The physical contact of day-to-day interactions is often missed too, particularly for those who see themselves as being ‘tactile’ or ‘a hugger’. Showing affection or communicating emotions through physical gestures is often self-affirming. Not being able to talk in person or communicate with a hug can be felt deeply, affecting individuals’ sense of self.
‘When I receive a hug, I feel loved, I feel welcomed, I feel part of something, I belong, I feel significant. If it wasn’t for [my daughter] I think I’d feel really isolated. When I couldn’t hug [my best friend], I felt real disappointment – I felt that something was missing. Saying goodbye [without a hug] feels incomplete. It’s like a full stop!’ — Joy
The prospect of physical distancing being a reality for months to come was a sobering thought for some. Sean missed seeing people in three dimensions, and felt ‘disconsolate’ about the possibility of an ‘end to physicality’.
Day-to-day in-person interactions – the everyday conviviality of spaces of work and leisure – are often crucial in regulating emotions, helping to defuse worries or negative feelings by offering an alternative perspective or simply through distraction. Working from home, or being furloughed, disrupts these micro interactions. This may be experienced as the flattening of positive emotions and the heightening of negative ones. For many participants, not being able to participate in activities in person with friends can affect wellbeing, especially when work may not be providing the structure or sense of purpose that it previously did.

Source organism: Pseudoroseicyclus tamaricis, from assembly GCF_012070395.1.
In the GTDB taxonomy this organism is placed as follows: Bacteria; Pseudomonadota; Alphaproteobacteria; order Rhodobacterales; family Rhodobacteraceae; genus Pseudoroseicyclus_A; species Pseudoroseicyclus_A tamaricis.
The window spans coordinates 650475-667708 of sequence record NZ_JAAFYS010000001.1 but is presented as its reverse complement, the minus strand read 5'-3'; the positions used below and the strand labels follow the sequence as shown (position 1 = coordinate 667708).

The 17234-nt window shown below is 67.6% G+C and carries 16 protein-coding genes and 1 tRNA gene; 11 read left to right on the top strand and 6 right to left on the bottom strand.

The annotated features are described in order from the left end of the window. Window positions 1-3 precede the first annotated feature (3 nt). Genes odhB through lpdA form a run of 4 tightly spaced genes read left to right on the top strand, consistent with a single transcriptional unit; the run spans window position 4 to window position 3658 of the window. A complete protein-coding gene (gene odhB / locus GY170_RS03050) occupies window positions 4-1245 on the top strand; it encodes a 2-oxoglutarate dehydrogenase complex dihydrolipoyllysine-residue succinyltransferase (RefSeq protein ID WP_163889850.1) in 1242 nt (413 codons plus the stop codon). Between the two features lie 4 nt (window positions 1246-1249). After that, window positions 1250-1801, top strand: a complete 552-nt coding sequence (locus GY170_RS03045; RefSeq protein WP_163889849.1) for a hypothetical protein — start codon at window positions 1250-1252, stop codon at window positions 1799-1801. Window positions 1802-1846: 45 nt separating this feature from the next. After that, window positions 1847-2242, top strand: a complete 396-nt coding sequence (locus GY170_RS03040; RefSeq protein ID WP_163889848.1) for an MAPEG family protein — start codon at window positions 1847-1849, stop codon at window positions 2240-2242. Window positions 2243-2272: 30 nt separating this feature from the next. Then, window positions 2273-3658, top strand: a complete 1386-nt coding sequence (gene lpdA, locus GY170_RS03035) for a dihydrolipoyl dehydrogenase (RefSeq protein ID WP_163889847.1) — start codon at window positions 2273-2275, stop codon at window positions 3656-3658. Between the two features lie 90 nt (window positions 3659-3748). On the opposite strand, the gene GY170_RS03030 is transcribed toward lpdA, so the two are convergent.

My research is revealing the extent to which individuals are resourceful and creative and are finding ways of ‘doing friendship’ from a distance in a ‘flattened’ world. But it is vital to recognise the significance of the physicality and texture of everyday interactions, and the potential impact of the temporary loss of these. As we look ahead to the prospect of long-term physical distancing in our everyday lives, we need to consider the challenges of being physically isolated from friends and colleagues, and to find ways to protect subjective wellbeing.